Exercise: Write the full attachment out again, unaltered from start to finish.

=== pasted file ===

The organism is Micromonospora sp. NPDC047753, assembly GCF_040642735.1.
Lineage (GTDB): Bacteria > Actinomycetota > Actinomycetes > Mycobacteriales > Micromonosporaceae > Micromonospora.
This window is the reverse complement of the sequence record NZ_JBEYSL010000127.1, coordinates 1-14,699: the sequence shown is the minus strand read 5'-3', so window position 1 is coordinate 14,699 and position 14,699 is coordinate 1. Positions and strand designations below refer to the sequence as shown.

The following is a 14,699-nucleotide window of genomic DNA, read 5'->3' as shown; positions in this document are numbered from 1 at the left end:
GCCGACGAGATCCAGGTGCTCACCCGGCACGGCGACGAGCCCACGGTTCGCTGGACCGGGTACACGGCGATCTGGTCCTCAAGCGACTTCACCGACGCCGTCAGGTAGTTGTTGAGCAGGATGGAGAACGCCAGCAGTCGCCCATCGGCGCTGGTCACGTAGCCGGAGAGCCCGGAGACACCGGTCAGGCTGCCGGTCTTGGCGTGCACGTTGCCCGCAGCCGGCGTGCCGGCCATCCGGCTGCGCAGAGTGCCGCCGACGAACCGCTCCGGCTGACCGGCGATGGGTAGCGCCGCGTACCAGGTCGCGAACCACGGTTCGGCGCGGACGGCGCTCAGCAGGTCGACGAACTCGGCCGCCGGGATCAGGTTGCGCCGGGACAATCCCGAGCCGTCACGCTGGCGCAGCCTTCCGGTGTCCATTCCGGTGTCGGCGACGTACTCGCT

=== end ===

The organism is Micromonospora sp. NPDC047753, assembly GCF_040642735.1.
Lineage (GTDB): Bacteria > Actinomycetota > Actinomycetes > Mycobacteriales > Micromonosporaceae > Micromonospora.
This window is the reverse complement of the sequence record NZ_JBEYSL010000127.1, coordinates 1-14,699: the sequence shown is the minus strand read 5'-3', so window position 1 is coordinate 14,699 and position 14,699 is coordinate 1. Positions and strand designations below refer to the sequence as shown.

The following is a 14,699-nucleotide window of genomic DNA, read 5'->3' as shown; positions in this document are numbered from 1 at the left end:
GCCGACGAGATCCAGGTGCTCACCCGGCACGGCGACGAGCCCACGGTTCGCTGGACCGGGTACACGGCGATCTGGTCCTCAAGCGACTTCACCGACGCCGTCAGGTAGTTGTTGAGCAGGATGGAGAACGCCAGCAGTCGCCCATCGGCGCTGGTCACGTAGCCGGAGAGCCCGGAGACACCGGTCAGGCTGCCGGTCTTGGCGTGCACGTTGCCCGCAGCCGGCGTGCCGGCCATCCGGCTGCGCAGAGTGCCGCCGACGAACCGCTCCGGCTGACCGGCGATGGGTAGCGCCGCGTACCAGGTCGCGAACCACGGTTCGGCGCGGACGGCGCTCAGCAGGTCGACGAACTCGGCCGCCGGGATCAGGTTGCGCCGGGACAATCCCGAGCCGTCACGCTGGCGCAGCCTTCCGGTGTCCATTCCGGTGTCGGCGACGTACTCGCT